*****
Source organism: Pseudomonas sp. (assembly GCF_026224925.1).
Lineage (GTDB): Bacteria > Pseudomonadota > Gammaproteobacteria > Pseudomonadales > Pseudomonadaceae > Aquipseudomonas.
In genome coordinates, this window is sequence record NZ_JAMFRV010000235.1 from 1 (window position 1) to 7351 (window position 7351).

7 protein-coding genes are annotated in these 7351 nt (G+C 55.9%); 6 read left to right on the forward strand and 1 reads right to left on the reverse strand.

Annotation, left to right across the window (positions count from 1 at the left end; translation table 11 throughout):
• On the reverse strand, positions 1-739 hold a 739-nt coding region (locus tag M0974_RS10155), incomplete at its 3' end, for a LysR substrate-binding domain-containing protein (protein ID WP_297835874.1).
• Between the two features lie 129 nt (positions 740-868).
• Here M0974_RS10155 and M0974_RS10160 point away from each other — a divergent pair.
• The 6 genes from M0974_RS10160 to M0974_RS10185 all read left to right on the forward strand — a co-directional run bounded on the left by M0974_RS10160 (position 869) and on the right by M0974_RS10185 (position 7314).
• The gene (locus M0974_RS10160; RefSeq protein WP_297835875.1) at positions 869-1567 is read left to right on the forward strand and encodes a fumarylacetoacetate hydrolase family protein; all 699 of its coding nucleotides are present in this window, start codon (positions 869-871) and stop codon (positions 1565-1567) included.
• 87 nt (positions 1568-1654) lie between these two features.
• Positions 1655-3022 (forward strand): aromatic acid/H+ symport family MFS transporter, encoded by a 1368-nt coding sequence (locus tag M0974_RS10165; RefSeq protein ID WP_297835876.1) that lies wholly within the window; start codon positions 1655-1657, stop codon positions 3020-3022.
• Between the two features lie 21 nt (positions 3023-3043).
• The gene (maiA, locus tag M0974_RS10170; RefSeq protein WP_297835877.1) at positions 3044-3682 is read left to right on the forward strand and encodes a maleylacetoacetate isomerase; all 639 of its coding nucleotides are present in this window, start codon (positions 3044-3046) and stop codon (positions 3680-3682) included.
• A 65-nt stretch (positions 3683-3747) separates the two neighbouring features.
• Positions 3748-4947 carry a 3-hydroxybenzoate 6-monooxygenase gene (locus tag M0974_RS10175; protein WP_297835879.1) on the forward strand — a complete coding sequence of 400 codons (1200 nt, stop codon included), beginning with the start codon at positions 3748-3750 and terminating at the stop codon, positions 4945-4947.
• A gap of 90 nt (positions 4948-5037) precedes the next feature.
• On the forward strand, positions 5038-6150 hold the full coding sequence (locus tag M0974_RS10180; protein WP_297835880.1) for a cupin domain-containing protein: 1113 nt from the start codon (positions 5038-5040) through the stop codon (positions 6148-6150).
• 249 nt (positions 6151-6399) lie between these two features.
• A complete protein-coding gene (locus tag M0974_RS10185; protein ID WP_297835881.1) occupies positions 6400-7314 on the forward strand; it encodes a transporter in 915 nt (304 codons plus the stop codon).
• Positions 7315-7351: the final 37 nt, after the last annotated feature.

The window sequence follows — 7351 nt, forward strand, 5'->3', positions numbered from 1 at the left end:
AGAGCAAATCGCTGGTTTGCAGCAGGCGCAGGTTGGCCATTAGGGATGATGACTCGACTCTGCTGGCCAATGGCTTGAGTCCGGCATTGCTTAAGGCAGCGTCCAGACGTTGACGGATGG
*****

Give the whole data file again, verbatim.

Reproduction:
Source organism: Pseudomonas sp. (assembly GCF_026224925.1).
Lineage (GTDB): Bacteria > Pseudomonadota > Gammaproteobacteria > Pseudomonadales > Pseudomonadaceae > Aquipseudomonas.
In genome coordinates, this window is sequence record NZ_JAMFRV010000235.1 from 1 (window position 1) to 7351 (window position 7351).

7 protein-coding genes are annotated in these 7351 nt (G+C 55.9%); 6 read left to right on the forward strand and 1 reads right to left on the reverse strand.

Annotation, left to right across the window (positions count from 1 at the left end; translation table 11 throughout):
• On the reverse strand, positions 1-739 hold a 739-nt coding region (locus tag M0974_RS10155), incomplete at its 3' end, for a LysR substrate-binding domain-containing protein (protein ID WP_297835874.1).
• Between the two features lie 129 nt (positions 740-868).
• Here M0974_RS10155 and M0974_RS10160 point away from each other — a divergent pair.
• The 6 genes from M0974_RS10160 to M0974_RS10185 all read left to right on the forward strand — a co-directional run bounded on the left by M0974_RS10160 (position 869) and on the right by M0974_RS10185 (position 7314).
• The gene (locus M0974_RS10160; RefSeq protein WP_297835875.1) at positions 869-1567 is read left to right on the forward strand and encodes a fumarylacetoacetate hydrolase family protein; all 699 of its coding nucleotides are present in this window, start codon (positions 869-871) and stop codon (positions 1565-1567) included.
• 87 nt (positions 1568-1654) lie between these two features.
• Positions 1655-3022 (forward strand): aromatic acid/H+ symport family MFS transporter, encoded by a 1368-nt coding sequence (locus tag M0974_RS10165; RefSeq protein ID WP_297835876.1) that lies wholly within the window; start codon positions 1655-1657, stop codon positions 3020-3022.
• Between the two features lie 21 nt (positions 3023-3043).
• The gene (maiA, locus tag M0974_RS10170; RefSeq protein WP_297835877.1) at positions 3044-3682 is read left to right on the forward strand and encodes a maleylacetoacetate isomerase; all 639 of its coding nucleotides are present in this window, start codon (positions 3044-3046) and stop codon (positions 3680-3682) included.
• A 65-nt stretch (positions 3683-3747) separates the two neighbouring features.
• Positions 3748-4947 carry a 3-hydroxybenzoate 6-monooxygenase gene (locus tag M0974_RS10175; protein WP_297835879.1) on the forward strand — a complete coding sequence of 400 codons (1200 nt, stop codon included), beginning with the start codon at positions 3748-3750 and terminating at the stop codon, positions 4945-4947.
• A gap of 90 nt (positions 4948-5037) precedes the next feature.
• On the forward strand, positions 5038-6150 hold the full coding sequence (locus tag M0974_RS10180; protein WP_297835880.1) for a cupin domain-containing protein: 1113 nt from the start codon (positions 5038-5040) through the stop codon (positions 6148-6150).
• 249 nt (positions 6151-6399) lie between these two features.
• A complete protein-coding gene (locus tag M0974_RS10185; protein ID WP_297835881.1) occupies positions 6400-7314 on the forward strand; it encodes a transporter in 915 nt (304 codons plus the stop codon).
• Positions 7315-7351: the final 37 nt, after the last annotated feature.

The window sequence follows — 7351 nt, forward strand, 5'->3', positions numbered from 1 at the left end:
AGAGCAAATCGCTGGTTTGCAGCAGGCGCAGGTTGGCCATTAGGGATGATGACTCGACTCTGCTGGCCAATGGCTTGAGTCCGGCATTGCTTAAGGCAGCGTCCAGACGTTGACGGATGG